Baba Jamal calls for election of local authority Chief Executives
Mr Mohammed Baba Jamal, the Deputy Eastern Regional Minister, has called for the election of Metropolitan Municipal and District Chief Executive (MMCDE) in order to be more accountable to the people.
He appealed to the Constitutional Review Commission to amend the constitutional provision which allows the President to nominate the MMCDE subject to approval by assembly members.
Mr Baba Jamal said the current situation did not make the MMCDE more accountable to the people they are serving but the President.
He said this on Wednesday at a day’s workshop organized by the Institute of Economic Affairs (IEA) in Koforidua to complement the work of the Constitutional Review Commission by the focusing on views at the grassroots.
Mr Jamal suggested that those who would contest for the MMDCE position should be nominated by the President and to be elected by the Universal Adult Suffrage.
He also suggested that article 244(2) of the 1992 constitution that requested the Presiding Member (PM) of the district assembly be elected by at least two-third majority of all the members of the assembly should be amended.
Mr Jamal said in practice it had proved difficult to achieve leaving several assemblies voting on countless occasions before achieving the two-third majority.
He said the provision should allow the PM be elected by simple majority.
Some of the participants also were of the view that if the election of MMDCE would not be opened to everybody but rather members of the ruling party, then the status quo be maintained since it would be a waste of resources.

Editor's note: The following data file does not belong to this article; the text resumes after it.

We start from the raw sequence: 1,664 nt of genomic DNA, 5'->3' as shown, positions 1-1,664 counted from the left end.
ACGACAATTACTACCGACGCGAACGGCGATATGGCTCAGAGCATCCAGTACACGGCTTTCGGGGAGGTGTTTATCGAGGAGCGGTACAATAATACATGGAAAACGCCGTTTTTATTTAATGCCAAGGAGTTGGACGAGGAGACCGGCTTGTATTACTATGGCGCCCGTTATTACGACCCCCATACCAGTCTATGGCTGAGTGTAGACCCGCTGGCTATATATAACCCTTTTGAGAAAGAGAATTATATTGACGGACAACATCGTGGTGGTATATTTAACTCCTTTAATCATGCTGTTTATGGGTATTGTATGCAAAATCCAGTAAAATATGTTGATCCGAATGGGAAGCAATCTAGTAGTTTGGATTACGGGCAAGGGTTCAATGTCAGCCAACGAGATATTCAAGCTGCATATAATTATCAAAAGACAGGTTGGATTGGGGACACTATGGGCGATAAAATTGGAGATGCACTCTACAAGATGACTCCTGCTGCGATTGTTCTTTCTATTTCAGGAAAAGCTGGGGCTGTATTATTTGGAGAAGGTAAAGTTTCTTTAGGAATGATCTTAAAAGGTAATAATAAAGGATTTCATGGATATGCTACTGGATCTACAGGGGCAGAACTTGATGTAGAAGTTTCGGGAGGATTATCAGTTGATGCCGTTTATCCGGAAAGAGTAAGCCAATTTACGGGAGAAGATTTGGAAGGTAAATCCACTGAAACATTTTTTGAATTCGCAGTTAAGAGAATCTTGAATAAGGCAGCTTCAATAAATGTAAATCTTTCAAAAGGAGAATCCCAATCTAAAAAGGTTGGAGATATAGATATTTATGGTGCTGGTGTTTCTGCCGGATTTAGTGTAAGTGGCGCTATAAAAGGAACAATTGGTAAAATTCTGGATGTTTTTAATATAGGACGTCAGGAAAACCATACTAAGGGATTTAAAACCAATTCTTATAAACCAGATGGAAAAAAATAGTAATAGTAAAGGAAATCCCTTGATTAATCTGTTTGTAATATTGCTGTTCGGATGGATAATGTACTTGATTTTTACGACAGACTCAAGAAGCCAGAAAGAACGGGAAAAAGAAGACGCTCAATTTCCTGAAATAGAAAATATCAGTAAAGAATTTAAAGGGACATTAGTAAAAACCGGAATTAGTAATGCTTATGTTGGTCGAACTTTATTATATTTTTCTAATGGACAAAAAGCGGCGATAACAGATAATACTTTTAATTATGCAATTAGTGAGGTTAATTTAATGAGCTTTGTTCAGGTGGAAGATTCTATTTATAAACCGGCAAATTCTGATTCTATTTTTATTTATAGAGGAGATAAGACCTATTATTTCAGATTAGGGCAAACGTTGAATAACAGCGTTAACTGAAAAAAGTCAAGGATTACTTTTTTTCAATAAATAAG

On the issue of political parties sponsoring people contesting District Assembly election, participants were of the view that it would bring another political tension and acrimony therefore the current provision should be maintained.
Dr Michael Ofori-Mensah a Policy Analyst of IEA said Institute was not trying to replicate the work of the Constitutional Review Commission but only to solicit views from the grassroots.
He said democracy in Ghana could further be strengthened if the short comings experienced over the last 17 years were addressed by taking into consideration the concerns of vulnerable and marginalized groupies.
Dr Ofori-Mensah said it was against that background that the IEA was undertaking research and advocacy on certain provisions of the constitution that it believed required critical examination.
He said in the view of IEA the best way to address the concerns of marginalized groups, particularly women and people with disabilities, was to create opportunity for gender advocates and representatives of such groups to speak for themselves.